Australia’s Government hasn’t got a cent for game developers, but blows $4 million on a propaganda film

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It’s coming up to the date where the conservative Australian Government will announce its second budget after winning office in 2013. This is notable for the games, arts, and entertainment industries in Australia because after the last budget, these industries well and truly had the rug pulled from underneath them.

Sadly, there’s no real expectation that this budget will restore any of the investment that was building a vibrant creative industry in Australia, but one filmmaker has figured out a solution – if you make propaganda films, the Government will fall over itself to spend money on you.

But first, some background. All arts industries in this country currently fall under the stewardship of George Brandis as minister for the arts. Brandis is a man whose great achievement since coming to power was championing and then creating data retention laws so open to misuse that Government ministers have already threatened to use them to dig up dirt about journalists that say things they don’t like, despite the law not actually being in effect just yet. In the last budget this same Brandis took a torch to every arts body within the country. We’ve already reported on the impact of the removal of every dollar that the Government had put into the games industry, but film and other arts bodies also had their budgets slashed to an alarming degree.

It meant that the games industry in this country, which was recovering after the global financial crisis had crippled it, and was producing work of the quality of Hand of Fate, was again going to struggle to find the money needed to create jobs and grow companies. It meant that fewer Australian films would be funded, that our national archives, such as the National Library, had less money for their valuable services. However somehow the Australian Ballet School was able to score a $1 million boost in funding in the last budget and we’re all meant to see it as a coincidence that Brandis has a personal relationship with the husband of a woman who was (at least, at the time), sitting on the board of the Ballet School.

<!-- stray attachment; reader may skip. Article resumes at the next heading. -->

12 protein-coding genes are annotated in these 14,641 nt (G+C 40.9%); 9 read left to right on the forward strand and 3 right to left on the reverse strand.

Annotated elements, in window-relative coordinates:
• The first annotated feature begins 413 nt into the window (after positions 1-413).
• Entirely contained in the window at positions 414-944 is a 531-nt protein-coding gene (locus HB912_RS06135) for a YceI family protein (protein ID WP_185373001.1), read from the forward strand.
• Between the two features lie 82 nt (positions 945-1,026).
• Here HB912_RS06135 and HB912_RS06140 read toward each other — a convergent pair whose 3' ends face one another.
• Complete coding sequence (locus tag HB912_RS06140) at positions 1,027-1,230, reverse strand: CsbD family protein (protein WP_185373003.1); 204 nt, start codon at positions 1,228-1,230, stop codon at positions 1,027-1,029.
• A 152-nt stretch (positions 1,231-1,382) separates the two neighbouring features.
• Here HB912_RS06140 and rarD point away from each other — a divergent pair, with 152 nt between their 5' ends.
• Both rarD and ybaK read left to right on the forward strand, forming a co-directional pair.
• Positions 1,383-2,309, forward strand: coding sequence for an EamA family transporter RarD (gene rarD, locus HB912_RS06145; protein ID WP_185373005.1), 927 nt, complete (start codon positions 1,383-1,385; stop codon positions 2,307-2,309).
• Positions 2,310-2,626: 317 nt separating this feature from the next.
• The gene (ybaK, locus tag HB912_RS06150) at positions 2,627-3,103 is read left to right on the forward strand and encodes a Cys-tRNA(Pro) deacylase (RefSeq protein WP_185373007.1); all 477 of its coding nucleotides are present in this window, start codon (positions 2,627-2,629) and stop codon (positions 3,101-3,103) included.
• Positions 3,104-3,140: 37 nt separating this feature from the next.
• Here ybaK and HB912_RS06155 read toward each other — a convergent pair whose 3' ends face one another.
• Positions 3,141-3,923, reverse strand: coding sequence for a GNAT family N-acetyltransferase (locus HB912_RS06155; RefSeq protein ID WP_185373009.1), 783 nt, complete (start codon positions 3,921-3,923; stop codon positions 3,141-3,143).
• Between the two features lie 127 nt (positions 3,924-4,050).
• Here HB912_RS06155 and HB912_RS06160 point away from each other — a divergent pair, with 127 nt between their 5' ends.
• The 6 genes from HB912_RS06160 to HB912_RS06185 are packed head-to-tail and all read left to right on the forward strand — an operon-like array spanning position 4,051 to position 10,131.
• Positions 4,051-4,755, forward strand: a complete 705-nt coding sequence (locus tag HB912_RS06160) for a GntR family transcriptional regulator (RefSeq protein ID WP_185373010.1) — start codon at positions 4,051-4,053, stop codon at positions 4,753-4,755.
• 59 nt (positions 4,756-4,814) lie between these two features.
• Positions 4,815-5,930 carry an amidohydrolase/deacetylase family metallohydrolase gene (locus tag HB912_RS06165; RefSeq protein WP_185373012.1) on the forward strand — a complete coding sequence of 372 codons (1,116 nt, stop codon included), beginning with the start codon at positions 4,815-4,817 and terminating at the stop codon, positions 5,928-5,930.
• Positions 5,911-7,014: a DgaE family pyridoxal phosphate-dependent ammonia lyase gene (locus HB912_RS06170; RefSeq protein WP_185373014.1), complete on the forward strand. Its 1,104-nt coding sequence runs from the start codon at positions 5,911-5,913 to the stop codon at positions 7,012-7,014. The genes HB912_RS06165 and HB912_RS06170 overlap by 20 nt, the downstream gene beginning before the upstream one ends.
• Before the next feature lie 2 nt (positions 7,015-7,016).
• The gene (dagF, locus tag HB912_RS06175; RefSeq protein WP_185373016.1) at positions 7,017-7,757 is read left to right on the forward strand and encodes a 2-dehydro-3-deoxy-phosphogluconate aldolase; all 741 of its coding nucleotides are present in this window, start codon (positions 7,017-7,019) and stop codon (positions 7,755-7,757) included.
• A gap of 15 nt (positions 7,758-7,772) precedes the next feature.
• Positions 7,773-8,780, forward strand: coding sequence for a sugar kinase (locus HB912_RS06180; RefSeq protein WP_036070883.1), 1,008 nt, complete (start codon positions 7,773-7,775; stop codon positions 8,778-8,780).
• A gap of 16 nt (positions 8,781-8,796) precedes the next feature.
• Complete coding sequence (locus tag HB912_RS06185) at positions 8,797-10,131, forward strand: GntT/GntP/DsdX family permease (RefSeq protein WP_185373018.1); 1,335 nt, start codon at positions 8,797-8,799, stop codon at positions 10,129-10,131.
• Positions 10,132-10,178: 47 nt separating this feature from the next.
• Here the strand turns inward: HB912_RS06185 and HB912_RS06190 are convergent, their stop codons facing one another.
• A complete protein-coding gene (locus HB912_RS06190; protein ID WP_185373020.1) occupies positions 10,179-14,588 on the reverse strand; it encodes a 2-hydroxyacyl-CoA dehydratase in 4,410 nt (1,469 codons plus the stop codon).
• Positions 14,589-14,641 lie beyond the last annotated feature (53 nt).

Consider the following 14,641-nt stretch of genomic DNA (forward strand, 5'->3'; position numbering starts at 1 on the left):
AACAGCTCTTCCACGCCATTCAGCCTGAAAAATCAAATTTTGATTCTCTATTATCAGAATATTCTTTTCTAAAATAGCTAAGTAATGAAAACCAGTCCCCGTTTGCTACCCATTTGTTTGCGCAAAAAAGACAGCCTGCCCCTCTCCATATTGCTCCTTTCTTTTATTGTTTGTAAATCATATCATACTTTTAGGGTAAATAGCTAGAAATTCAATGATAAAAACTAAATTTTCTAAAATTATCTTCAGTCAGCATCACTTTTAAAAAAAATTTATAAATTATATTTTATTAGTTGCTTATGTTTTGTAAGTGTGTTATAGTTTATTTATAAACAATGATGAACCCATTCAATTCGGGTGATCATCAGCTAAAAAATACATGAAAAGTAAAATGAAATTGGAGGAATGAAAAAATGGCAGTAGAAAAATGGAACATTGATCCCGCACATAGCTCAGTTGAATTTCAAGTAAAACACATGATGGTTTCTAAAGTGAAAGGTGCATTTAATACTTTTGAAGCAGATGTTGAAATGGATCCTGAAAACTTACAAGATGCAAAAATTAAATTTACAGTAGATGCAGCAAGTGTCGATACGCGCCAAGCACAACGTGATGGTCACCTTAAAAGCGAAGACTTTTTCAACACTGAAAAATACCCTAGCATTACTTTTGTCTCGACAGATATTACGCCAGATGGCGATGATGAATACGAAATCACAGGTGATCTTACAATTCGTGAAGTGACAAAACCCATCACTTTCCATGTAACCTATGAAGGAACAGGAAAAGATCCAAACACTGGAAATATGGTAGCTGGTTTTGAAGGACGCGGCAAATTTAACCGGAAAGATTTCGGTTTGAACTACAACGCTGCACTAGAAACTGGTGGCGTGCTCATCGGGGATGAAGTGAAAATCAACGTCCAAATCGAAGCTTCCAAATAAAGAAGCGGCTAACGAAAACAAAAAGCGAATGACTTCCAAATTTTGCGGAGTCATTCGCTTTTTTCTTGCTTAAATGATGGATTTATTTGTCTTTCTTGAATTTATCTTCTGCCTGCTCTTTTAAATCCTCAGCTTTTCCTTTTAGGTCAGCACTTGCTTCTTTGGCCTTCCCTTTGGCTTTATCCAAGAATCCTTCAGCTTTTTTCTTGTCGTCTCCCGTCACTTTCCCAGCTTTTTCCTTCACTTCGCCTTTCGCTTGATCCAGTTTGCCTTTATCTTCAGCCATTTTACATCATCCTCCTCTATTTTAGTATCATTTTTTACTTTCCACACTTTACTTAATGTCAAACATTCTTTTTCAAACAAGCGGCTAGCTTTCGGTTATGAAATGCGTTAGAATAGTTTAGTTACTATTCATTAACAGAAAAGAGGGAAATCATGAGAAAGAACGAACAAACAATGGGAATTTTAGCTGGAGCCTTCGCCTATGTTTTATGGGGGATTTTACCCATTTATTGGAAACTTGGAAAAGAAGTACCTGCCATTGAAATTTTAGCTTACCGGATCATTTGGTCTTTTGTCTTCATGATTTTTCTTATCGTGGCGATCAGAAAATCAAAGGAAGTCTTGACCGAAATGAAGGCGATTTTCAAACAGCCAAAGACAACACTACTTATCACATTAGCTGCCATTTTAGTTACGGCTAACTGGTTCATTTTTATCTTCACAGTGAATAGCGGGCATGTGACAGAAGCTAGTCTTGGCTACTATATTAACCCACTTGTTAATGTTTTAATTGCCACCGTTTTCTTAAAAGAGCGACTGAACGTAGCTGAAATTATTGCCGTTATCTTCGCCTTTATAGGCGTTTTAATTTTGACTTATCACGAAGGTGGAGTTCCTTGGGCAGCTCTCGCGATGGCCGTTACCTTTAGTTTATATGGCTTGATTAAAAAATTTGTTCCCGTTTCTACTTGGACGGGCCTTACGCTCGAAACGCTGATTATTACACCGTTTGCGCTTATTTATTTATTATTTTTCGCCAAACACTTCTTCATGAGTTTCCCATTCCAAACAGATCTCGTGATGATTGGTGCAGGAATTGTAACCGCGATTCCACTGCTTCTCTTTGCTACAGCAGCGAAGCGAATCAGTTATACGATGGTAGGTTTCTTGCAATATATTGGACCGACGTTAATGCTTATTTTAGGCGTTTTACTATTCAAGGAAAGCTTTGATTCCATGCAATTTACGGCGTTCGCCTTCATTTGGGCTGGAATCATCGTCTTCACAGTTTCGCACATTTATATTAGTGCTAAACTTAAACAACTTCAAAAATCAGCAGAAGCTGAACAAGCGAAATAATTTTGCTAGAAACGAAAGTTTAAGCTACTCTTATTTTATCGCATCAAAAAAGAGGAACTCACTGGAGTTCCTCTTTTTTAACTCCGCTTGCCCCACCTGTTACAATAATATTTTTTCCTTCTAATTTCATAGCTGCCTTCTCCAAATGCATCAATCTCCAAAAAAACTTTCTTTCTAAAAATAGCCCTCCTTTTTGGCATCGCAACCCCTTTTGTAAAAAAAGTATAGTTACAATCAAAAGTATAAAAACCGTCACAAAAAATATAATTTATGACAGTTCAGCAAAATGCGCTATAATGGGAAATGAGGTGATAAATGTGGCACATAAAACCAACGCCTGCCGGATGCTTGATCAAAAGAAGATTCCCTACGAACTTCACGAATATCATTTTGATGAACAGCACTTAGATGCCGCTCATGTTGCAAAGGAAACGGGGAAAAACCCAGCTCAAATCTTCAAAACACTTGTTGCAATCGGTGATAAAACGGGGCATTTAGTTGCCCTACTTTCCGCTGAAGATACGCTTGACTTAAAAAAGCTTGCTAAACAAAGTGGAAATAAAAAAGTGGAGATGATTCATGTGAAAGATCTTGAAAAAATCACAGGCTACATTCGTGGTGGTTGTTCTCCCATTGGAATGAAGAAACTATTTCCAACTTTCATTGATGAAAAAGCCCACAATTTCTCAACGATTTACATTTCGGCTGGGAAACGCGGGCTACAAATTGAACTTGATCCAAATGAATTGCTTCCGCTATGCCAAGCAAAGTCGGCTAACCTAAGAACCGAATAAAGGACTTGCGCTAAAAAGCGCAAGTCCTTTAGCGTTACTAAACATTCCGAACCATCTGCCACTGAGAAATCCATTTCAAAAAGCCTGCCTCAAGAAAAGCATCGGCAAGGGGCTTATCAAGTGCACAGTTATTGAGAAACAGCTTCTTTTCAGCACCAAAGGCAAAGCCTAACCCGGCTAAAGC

In short, these cuts were met with condemnation from virtually everyone in the arts. But filmmaker, Trudi-Ann Tierney, has figured out a solution to the funding challenges for artists in this country; she’s just been given $4 million to produce a propaganda film to scare asylum seekers away from the country.

For our international readers that might not be caught up; in Australia many are of the belief that a spawn of the devil looks like an asylum seeker from a place like Sri Lanka and the Middle East that is desperate enough to flee oppressive regimes that want to kill them. Getting on a leaky boat and risking death at sea rather than guaranteed death at the hands of their government is, in the eyes of many Australians, a greater crime than first degree murder, and in order to win votes, the current Government has taken a hard line approach of closing our watery borders. They’re doing this by either sending these people back home, or depositing them into other countries that it has done deals with to take the refugees, like Cambodia. Then the Government and its media propagandists (especially from the Rupert Murdoch-owned papers) pat themselves on the back for doing a good job and saving people from drowning at sea, conveniently ignoring that they’ve doomed the people either to torture and execution back home, or alternatively forced families with children to settle in a place like Cambodia, which is one of the most infamous hives of child prostitution in the world.

This policy has been so extreme that it has drawn multiple instances of criticism from the UN, to which the Australian prime minister, Tony Abbott, has responded by telling the UN to shut up. If this all sounds eerily like a steady march towards fascism to you, then you’re not the first one to have noted such. And in all of that context, Tierney has been given $4 million to create a propaganda film supporting the Government’s border ‘protection’ policies. She’s got experience in this kind of work, having produced propaganda, funded by the US, to help its anti-terror strategy in Afghanistan.

Tierney’s money isn’t coming out of the arts budget, it’s the Department of Immigration and Border Protection that’s funding this one, but it is fascinating that a Government that can’t find a cent to support the local arm of a major global creative industry is able to find $4 million for a piece of propaganda. This is how Governments in Nazi Germany, Stalinist USSR and the People’s Republic of China have viewed the value of the arts in the past – as propaganda tools, rather than creative outlets to support for the sake of building a nation’s culture – and it gives me chills.

So, when this year’s budget rolls around and the Australian game’s industry still hasn’t got a cent of support, just remember that instead of funding the kind of creativity that created games like Hand of Fate, our Government is actively out there looking for our own version of Leni Riefenstahl.

I’d rather have more games.

– Matt S. 
Find me on Twitter: @digitallydownld

This is the bio under which all legacy articles are published (as in the 12,000-odd, before we moved to the new Website and platform). This is not a member of the DDNet Team. Please see the article's text for byline attribution.

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